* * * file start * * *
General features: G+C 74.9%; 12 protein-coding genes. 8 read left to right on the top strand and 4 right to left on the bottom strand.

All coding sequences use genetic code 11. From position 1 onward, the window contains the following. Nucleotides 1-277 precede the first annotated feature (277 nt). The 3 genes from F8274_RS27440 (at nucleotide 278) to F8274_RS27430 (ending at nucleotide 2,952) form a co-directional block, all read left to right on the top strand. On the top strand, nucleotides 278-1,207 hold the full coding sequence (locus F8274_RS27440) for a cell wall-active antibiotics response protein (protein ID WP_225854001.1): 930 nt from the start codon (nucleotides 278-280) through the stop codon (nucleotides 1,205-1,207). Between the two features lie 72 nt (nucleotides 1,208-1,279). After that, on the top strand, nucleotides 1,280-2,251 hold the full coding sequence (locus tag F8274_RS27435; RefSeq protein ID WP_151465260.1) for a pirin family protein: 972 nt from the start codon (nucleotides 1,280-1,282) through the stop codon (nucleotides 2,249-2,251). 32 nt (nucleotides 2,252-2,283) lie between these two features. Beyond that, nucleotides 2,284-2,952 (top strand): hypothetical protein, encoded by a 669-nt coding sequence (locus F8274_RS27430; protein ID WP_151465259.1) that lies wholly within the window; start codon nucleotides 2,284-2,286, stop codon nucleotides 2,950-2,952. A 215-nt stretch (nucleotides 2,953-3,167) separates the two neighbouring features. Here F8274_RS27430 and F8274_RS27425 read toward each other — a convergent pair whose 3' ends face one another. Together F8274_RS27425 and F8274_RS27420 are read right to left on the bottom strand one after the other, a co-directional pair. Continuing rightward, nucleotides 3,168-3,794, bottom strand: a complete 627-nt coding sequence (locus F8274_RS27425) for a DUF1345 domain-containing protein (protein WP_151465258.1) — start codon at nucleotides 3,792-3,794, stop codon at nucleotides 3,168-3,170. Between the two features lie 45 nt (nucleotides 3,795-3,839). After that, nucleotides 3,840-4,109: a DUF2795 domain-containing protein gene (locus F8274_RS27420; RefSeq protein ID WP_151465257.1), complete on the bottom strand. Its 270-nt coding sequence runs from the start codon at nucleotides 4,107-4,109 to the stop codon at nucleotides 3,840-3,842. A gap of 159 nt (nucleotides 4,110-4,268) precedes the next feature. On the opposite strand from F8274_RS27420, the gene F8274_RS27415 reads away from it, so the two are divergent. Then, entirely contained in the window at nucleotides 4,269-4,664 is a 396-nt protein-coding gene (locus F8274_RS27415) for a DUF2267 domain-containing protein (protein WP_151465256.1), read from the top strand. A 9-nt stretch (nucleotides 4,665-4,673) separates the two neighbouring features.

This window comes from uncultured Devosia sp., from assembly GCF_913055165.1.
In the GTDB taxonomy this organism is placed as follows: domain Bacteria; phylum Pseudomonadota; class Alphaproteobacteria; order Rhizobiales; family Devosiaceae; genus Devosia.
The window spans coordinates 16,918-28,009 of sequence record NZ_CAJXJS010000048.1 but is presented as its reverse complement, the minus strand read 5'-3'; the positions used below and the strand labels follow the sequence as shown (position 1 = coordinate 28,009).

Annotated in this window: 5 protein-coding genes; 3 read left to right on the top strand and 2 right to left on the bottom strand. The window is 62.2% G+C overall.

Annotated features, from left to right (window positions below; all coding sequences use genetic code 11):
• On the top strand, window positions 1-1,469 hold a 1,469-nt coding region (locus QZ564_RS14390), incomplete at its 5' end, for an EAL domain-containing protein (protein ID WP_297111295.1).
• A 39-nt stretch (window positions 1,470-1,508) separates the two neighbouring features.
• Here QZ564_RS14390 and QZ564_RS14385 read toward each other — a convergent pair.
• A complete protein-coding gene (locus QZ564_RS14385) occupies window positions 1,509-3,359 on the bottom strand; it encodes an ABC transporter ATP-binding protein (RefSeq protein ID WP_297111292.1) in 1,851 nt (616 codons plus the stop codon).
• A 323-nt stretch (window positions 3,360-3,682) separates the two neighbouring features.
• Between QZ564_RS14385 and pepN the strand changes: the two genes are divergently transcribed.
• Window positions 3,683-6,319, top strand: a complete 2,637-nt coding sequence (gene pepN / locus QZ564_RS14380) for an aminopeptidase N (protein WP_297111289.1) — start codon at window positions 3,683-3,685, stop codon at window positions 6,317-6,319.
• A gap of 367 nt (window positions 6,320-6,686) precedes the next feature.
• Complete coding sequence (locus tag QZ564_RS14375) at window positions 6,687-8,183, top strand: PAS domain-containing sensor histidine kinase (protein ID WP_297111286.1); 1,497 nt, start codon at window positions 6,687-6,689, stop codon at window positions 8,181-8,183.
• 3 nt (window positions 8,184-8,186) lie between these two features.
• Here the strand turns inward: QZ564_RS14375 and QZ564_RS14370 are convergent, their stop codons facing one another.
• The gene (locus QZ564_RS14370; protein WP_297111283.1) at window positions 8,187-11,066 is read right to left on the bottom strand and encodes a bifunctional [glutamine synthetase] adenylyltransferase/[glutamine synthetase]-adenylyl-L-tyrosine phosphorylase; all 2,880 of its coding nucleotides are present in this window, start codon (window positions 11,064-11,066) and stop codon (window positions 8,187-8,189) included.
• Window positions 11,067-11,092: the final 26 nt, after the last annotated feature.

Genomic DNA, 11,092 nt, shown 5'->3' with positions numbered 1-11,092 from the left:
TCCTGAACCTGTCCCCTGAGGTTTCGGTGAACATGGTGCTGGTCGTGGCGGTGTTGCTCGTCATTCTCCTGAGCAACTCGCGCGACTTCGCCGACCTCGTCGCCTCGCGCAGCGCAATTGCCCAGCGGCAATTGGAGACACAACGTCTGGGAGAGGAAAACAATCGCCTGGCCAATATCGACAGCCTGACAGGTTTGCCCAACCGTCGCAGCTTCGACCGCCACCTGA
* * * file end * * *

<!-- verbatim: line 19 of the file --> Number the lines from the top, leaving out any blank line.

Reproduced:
• The gene (locus QZ564_RS14370; protein WP_297111283.1) at window positions 8,187-11,066 is read right to left on the bottom strand and encodes a bifunctional [glutamine synthetase] adenylyltransferase/[glutamine synthetase]-adenylyl-L-tyrosine phosphorylase; all 2,880 of its coding nucleotides are present in this window, start codon (window positions 11,064-11,066) and stop codon (window positions 8,187-8,189) included.